Why do we start with decency?

November 2023

In the current political climate, the word "radical" may feel divisive. In fact, the word's definition reveals the opposite is true in the context of our organization's core values: 

Radical (răd′ĭ-kəl) adjective

1. Arising or growing from the root or source;

2. Designed to remove the root of a disease or all potentially diseased tissue;

3. Very different from the usual or traditional;

4. Relating to or advocating fundamental changes in current practices, conditions, or institutions.

In stating and living our values, Stories Change Power seeks to push past the partisanship that has become the norm, remove practices and attitudes that are unhelpful, tend to the root of human connection, and uphold practices that promote a just, equitable, and peaceful world.

In the United States, a country known for "rugged individualism" (a term coined nearly 100 years ago by President Herbert Hoover), our "dog eat dog" competitiveness too often pits would be-collaborators against each other. Stories Change Power rejects that approach, as well as the sentiment behind the quip attributed to President Harry Truman that, "If you want a friend in Washington, get a dog!" Our team, particularly our Board member Jaime Werner, loves dogs but also values coalitions, cooperation, and collaboration with real people, including in the seat of our federal government.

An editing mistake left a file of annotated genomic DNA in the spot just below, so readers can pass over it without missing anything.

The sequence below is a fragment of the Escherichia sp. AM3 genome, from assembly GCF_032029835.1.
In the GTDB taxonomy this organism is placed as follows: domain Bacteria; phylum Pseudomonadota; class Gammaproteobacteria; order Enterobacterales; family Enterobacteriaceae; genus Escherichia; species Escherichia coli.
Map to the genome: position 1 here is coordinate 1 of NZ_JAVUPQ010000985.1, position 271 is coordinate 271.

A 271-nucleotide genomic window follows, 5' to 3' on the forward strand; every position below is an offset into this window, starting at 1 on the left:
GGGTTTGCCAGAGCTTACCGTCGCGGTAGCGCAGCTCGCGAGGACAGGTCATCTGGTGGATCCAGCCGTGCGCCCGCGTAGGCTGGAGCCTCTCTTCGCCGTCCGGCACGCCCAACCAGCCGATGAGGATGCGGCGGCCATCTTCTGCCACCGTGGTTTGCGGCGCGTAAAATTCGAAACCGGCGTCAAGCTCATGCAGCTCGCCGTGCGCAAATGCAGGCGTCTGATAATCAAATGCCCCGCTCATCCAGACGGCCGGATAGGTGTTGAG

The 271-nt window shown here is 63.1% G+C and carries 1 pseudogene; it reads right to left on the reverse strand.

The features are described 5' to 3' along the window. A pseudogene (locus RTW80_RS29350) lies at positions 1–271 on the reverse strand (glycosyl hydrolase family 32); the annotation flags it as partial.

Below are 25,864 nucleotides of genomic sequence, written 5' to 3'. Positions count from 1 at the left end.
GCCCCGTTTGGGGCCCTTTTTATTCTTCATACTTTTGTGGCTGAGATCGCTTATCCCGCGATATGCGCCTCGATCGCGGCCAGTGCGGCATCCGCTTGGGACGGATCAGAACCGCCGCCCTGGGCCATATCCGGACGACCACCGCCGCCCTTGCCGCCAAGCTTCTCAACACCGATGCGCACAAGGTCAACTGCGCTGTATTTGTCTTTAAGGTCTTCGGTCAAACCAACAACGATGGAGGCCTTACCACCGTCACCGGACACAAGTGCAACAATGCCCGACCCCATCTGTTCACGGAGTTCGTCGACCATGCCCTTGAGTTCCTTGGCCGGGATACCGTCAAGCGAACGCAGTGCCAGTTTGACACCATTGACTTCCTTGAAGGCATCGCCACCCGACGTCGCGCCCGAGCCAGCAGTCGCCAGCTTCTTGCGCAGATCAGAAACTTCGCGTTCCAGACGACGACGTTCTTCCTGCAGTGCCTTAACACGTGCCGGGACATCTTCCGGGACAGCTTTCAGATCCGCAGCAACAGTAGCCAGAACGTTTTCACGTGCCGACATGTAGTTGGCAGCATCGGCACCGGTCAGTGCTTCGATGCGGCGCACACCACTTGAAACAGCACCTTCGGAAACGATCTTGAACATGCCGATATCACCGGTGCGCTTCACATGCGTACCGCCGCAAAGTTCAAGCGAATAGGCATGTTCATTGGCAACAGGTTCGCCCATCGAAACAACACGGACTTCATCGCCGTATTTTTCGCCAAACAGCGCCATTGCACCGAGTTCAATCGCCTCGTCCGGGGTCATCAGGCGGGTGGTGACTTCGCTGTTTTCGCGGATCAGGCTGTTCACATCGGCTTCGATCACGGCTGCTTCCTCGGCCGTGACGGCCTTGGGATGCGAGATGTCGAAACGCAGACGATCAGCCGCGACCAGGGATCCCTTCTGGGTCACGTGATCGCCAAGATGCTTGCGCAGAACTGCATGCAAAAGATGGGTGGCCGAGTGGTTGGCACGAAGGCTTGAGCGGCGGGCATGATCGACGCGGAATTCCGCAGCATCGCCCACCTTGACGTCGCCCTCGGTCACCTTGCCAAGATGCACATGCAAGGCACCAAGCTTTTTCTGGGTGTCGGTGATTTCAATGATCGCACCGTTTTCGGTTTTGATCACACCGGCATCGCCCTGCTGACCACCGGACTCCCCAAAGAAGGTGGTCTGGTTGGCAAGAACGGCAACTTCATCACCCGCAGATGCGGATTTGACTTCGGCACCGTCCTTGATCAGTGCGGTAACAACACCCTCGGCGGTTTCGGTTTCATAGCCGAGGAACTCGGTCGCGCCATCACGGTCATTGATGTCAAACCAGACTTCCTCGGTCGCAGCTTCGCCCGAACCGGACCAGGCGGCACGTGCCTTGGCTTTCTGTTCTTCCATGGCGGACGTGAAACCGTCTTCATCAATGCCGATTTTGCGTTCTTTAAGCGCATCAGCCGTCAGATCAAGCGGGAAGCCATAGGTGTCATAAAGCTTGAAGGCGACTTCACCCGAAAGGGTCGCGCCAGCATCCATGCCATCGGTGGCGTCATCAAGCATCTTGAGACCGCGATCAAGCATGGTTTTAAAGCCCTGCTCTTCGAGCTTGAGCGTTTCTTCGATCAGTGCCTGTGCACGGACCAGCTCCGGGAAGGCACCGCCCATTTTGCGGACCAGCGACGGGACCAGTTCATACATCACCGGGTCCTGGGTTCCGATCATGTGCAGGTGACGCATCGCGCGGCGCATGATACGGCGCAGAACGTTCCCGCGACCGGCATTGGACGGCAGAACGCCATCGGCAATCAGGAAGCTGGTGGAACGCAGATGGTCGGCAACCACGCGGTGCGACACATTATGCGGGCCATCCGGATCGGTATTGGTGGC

Life is most fully lived in relationship with other people - not in competition against them. "Relationality" captures the concept of humankind's connectedness across history and geography. Often practiced in Indigenous cultures, this approach recognizes we're all better off when we not only acknowledge but embrace that there are complex and dynamic ways we impact each other in community, then act accordingly, with awareness of the greater good rather than solely our personal gain.

This is why decency tops our list of values and we see the inherent dignity in every person. No matter race, creed, income, age, nationality, political affiliation, or any other of the ways humans divide ourselves into "us" versus "them," we aim to respect everyone's humanity and our interconnectedness.

*Sources to learn more about the concepts of decency and relationality, include the works of Jeff Garson, Harville Hendrix and Helen Hunt, Lauren Tynan, Meredith McCoy, Emma Elliott-Groves, Leilani Sabzalian, and Megan Bang.


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